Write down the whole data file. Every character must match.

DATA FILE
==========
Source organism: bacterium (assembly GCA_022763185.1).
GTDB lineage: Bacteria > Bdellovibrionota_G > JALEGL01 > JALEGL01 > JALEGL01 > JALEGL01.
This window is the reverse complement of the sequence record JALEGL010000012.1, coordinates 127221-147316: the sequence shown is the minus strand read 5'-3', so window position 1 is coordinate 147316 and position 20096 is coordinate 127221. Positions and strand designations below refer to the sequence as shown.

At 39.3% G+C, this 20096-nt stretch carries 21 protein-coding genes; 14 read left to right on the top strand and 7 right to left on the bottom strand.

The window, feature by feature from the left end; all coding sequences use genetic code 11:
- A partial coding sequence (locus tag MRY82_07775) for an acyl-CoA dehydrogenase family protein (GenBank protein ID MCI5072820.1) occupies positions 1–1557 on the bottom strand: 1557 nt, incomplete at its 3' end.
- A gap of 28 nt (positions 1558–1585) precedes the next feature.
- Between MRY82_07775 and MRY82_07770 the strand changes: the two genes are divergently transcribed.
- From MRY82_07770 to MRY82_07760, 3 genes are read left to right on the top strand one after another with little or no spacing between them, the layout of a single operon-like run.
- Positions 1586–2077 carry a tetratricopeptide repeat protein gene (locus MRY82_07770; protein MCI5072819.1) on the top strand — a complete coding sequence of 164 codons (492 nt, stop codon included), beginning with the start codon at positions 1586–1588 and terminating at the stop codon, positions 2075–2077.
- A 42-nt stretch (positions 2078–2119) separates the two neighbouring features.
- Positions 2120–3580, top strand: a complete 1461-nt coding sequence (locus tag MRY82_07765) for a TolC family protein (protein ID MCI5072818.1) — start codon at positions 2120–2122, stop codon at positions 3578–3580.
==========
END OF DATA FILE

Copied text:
Source organism: bacterium (assembly GCA_022763185.1).
GTDB lineage: Bacteria > Bdellovibrionota_G > JALEGL01 > JALEGL01 > JALEGL01 > JALEGL01.
This window is the reverse complement of the sequence record JALEGL010000012.1, coordinates 127221-147316: the sequence shown is the minus strand read 5'-3', so window position 1 is coordinate 147316 and position 20096 is coordinate 127221. Positions and strand designations below refer to the sequence as shown.

At 39.3% G+C, this 20096-nt stretch carries 21 protein-coding genes; 14 read left to right on the top strand and 7 right to left on the bottom strand.

The window, feature by feature from the left end; all coding sequences use genetic code 11:
- A partial coding sequence (locus tag MRY82_07775) for an acyl-CoA dehydrogenase family protein (GenBank protein ID MCI5072820.1) occupies positions 1–1557 on the bottom strand: 1557 nt, incomplete at its 3' end.
- A gap of 28 nt (positions 1558–1585) precedes the next feature.
- Between MRY82_07775 and MRY82_07770 the strand changes: the two genes are divergently transcribed.
- From MRY82_07770 to MRY82_07760, 3 genes are read left to right on the top strand one after another with little or no spacing between them, the layout of a single operon-like run.
- Positions 1586–2077 carry a tetratricopeptide repeat protein gene (locus MRY82_07770; protein MCI5072819.1) on the top strand — a complete coding sequence of 164 codons (492 nt, stop codon included), beginning with the start codon at positions 1586–1588 and terminating at the stop codon, positions 2075–2077.
- A 42-nt stretch (positions 2078–2119) separates the two neighbouring features.
- Positions 2120–3580, top strand: a complete 1461-nt coding sequence (locus tag MRY82_07765) for a TolC family protein (protein ID MCI5072818.1) — start codon at positions 2120–2122, stop codon at positions 3578–3580.